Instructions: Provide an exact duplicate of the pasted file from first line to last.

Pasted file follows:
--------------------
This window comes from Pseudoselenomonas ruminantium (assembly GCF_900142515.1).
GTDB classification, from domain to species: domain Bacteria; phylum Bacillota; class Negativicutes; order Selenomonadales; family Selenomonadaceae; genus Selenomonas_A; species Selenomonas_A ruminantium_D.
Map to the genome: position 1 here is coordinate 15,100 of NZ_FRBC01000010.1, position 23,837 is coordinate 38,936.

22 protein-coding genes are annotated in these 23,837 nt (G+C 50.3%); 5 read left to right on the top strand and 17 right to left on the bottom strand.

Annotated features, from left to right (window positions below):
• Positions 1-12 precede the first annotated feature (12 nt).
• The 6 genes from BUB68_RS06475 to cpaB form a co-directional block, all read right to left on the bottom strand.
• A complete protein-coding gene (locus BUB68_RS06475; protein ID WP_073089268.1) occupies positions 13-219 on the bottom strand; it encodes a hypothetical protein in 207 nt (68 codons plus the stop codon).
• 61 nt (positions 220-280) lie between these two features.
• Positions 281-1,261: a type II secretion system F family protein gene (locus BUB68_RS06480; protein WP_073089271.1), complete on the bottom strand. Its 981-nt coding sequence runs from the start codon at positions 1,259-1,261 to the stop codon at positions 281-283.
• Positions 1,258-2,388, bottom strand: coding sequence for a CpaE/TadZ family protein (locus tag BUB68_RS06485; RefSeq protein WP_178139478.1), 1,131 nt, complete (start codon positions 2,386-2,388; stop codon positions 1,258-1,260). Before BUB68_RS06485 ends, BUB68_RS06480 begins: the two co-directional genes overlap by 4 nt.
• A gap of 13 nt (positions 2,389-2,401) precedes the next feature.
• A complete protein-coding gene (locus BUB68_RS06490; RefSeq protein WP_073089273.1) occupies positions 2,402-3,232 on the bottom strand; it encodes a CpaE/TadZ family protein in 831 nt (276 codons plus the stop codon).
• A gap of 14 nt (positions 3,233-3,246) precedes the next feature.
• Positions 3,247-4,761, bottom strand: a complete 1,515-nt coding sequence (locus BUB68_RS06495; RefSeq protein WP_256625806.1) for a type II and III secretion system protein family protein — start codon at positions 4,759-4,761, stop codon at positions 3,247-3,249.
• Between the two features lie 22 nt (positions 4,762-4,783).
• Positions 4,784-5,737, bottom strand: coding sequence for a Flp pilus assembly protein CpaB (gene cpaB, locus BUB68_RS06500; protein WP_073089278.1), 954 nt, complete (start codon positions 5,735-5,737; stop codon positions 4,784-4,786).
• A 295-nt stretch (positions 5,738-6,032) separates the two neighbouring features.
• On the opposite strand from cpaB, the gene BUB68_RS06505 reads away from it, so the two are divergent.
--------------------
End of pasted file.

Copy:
This window comes from Pseudoselenomonas ruminantium (assembly GCF_900142515.1).
GTDB classification, from domain to species: domain Bacteria; phylum Bacillota; class Negativicutes; order Selenomonadales; family Selenomonadaceae; genus Selenomonas_A; species Selenomonas_A ruminantium_D.
Map to the genome: position 1 here is coordinate 15,100 of NZ_FRBC01000010.1, position 23,837 is coordinate 38,936.

22 protein-coding genes are annotated in these 23,837 nt (G+C 50.3%); 5 read left to right on the top strand and 17 right to left on the bottom strand.

Annotated features, from left to right (window positions below):
• Positions 1-12 precede the first annotated feature (12 nt).
• The 6 genes from BUB68_RS06475 to cpaB form a co-directional block, all read right to left on the bottom strand.
• A complete protein-coding gene (locus BUB68_RS06475; protein ID WP_073089268.1) occupies positions 13-219 on the bottom strand; it encodes a hypothetical protein in 207 nt (68 codons plus the stop codon).
• 61 nt (positions 220-280) lie between these two features.
• Positions 281-1,261: a type II secretion system F family protein gene (locus BUB68_RS06480; protein WP_073089271.1), complete on the bottom strand. Its 981-nt coding sequence runs from the start codon at positions 1,259-1,261 to the stop codon at positions 281-283.
• Positions 1,258-2,388, bottom strand: coding sequence for a CpaE/TadZ family protein (locus tag BUB68_RS06485; RefSeq protein WP_178139478.1), 1,131 nt, complete (start codon positions 2,386-2,388; stop codon positions 1,258-1,260). Before BUB68_RS06485 ends, BUB68_RS06480 begins: the two co-directional genes overlap by 4 nt.
• A gap of 13 nt (positions 2,389-2,401) precedes the next feature.
• A complete protein-coding gene (locus BUB68_RS06490; RefSeq protein WP_073089273.1) occupies positions 2,402-3,232 on the bottom strand; it encodes a CpaE/TadZ family protein in 831 nt (276 codons plus the stop codon).
• A gap of 14 nt (positions 3,233-3,246) precedes the next feature.
• Positions 3,247-4,761, bottom strand: a complete 1,515-nt coding sequence (locus BUB68_RS06495; RefSeq protein WP_256625806.1) for a type II and III secretion system protein family protein — start codon at positions 4,759-4,761, stop codon at positions 3,247-3,249.
• Between the two features lie 22 nt (positions 4,762-4,783).
• Positions 4,784-5,737, bottom strand: coding sequence for a Flp pilus assembly protein CpaB (gene cpaB, locus BUB68_RS06500; protein WP_073089278.1), 954 nt, complete (start codon positions 5,735-5,737; stop codon positions 4,784-4,786).
• A 295-nt stretch (positions 5,738-6,032) separates the two neighbouring features.
• On the opposite strand from cpaB, the gene BUB68_RS06505 reads away from it, so the two are divergent.